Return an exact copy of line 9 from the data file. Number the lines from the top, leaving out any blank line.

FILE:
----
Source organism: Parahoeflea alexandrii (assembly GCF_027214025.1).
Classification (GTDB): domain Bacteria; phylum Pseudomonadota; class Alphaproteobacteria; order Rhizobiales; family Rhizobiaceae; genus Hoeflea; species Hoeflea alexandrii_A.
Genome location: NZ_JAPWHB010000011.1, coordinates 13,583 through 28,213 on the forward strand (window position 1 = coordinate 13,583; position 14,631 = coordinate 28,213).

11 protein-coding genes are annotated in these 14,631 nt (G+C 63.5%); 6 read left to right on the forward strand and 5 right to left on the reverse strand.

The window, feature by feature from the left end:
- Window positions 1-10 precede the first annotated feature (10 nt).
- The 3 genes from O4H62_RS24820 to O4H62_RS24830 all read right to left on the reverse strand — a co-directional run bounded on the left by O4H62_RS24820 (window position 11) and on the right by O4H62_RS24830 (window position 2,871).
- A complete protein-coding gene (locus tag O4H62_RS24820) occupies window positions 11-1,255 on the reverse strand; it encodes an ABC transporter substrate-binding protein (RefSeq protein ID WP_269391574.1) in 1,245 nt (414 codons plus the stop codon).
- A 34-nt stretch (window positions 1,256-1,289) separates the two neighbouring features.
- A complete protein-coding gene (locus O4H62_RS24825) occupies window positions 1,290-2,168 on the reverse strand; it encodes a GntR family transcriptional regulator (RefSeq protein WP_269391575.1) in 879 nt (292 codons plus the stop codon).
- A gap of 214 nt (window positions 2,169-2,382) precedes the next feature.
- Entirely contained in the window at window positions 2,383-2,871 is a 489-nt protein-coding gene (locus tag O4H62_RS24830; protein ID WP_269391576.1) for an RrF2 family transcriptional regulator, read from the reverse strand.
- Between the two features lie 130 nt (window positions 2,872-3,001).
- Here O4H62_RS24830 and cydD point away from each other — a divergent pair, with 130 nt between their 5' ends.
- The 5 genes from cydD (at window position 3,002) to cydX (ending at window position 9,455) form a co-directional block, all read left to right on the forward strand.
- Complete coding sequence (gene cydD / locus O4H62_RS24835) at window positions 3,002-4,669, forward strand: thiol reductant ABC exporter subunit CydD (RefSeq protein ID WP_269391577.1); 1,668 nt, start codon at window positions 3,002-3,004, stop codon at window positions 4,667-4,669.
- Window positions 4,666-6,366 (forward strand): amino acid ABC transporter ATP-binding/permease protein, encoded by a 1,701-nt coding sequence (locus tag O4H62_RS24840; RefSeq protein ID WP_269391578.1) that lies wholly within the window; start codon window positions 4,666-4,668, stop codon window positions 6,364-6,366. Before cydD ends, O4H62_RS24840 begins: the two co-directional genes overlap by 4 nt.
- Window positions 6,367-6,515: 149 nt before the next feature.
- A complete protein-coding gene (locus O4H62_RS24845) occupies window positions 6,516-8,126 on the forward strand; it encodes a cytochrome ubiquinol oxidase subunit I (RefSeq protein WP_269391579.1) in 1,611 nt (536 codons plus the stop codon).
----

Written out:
- A 34-nt stretch (window positions 1,256-1,289) separates the two neighbouring features.